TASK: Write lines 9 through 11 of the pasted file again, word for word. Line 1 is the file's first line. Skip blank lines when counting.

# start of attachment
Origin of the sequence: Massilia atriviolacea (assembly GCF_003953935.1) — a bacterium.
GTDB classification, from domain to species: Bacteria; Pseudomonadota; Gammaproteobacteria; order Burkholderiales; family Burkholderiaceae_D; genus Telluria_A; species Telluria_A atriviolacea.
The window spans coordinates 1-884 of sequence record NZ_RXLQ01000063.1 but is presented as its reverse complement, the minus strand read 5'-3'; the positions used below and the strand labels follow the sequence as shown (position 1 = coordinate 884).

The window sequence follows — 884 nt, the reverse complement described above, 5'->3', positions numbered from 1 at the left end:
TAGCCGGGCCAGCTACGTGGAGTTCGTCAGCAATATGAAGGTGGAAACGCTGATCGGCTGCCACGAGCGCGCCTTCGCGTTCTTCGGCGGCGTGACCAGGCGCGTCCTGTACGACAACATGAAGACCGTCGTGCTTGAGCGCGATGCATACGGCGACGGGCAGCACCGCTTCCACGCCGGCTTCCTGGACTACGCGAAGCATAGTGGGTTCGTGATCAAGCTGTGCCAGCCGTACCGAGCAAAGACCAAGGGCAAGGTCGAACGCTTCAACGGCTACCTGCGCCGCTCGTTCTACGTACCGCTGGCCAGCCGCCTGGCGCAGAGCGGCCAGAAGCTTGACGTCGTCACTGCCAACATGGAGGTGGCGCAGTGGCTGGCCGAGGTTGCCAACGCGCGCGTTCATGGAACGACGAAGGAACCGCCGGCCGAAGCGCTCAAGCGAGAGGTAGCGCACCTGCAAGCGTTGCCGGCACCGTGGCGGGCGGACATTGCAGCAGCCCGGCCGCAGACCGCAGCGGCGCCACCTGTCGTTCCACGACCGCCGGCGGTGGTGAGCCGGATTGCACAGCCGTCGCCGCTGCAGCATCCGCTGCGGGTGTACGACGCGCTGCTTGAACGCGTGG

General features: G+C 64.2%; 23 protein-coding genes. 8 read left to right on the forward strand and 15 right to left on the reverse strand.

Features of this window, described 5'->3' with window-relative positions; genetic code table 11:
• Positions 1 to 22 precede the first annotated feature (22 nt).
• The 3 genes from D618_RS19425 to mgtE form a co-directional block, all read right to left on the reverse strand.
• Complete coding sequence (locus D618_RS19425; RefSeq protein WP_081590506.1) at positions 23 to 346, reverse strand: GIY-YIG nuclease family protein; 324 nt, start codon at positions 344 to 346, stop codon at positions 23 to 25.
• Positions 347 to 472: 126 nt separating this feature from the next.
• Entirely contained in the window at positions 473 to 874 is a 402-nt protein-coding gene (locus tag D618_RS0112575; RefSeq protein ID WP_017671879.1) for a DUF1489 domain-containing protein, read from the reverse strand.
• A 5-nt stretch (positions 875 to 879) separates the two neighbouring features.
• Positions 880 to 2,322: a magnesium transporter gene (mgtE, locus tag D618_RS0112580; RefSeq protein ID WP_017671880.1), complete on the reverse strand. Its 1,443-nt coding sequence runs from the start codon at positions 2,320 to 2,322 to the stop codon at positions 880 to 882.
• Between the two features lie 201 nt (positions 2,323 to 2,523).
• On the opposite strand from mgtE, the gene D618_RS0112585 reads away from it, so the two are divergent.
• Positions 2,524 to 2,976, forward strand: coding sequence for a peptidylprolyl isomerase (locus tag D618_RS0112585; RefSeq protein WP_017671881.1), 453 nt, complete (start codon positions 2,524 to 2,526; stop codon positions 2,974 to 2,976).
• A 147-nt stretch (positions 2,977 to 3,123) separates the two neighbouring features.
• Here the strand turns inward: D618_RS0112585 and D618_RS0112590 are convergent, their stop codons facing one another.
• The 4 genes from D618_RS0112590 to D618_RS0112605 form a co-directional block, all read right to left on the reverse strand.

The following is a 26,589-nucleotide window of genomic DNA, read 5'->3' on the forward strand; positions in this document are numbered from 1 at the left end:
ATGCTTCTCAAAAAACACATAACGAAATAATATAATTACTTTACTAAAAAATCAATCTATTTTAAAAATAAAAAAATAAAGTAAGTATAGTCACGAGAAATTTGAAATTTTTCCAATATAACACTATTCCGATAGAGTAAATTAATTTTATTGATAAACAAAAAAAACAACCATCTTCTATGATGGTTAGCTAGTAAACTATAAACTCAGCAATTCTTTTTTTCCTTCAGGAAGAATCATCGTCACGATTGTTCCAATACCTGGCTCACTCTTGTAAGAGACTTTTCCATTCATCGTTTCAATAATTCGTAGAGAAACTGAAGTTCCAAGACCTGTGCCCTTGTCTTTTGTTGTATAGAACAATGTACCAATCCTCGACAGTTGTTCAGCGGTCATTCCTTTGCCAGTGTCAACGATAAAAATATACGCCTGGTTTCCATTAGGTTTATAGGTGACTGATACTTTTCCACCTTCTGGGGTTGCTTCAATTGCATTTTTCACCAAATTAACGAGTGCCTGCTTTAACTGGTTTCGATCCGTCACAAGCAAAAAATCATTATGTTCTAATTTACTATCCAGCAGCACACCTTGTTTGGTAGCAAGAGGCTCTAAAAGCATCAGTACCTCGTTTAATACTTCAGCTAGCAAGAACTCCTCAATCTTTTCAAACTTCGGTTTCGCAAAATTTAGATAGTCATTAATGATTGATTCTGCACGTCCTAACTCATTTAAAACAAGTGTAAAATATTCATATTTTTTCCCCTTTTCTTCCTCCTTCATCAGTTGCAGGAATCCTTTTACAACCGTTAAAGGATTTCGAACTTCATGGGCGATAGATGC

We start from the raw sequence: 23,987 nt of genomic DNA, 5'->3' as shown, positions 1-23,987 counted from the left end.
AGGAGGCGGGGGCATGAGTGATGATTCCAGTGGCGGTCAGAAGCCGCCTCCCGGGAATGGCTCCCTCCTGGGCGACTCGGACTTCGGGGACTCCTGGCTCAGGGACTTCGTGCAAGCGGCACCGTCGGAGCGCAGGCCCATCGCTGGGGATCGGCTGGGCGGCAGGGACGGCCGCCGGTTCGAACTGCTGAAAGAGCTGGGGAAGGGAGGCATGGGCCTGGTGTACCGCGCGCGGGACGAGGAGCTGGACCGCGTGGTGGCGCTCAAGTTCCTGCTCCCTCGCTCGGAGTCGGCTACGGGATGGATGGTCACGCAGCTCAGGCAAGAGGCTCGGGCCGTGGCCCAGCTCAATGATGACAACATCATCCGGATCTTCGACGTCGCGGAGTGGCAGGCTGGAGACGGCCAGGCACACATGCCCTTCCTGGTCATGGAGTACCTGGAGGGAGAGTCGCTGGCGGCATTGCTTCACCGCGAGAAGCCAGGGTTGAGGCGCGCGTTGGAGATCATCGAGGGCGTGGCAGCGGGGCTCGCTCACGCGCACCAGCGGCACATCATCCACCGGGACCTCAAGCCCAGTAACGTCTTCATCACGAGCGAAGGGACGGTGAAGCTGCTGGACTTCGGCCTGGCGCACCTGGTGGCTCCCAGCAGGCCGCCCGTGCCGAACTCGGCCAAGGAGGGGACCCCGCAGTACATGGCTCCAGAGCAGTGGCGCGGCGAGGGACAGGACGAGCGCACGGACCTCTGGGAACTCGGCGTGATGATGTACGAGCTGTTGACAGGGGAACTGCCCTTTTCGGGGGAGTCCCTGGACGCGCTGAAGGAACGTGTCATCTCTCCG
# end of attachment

• The 3 genes from D618_RS19425 to mgtE form a co-directional block, all read right to left on the reverse strand.
• Complete coding sequence (locus D618_RS19425; RefSeq protein WP_081590506.1) at positions 23 to 346, reverse strand: GIY-YIG nuclease family protein; 324 nt, start codon at positions 344 to 346, stop codon at positions 23 to 25.
• Positions 347 to 472: 126 nt separating this feature from the next.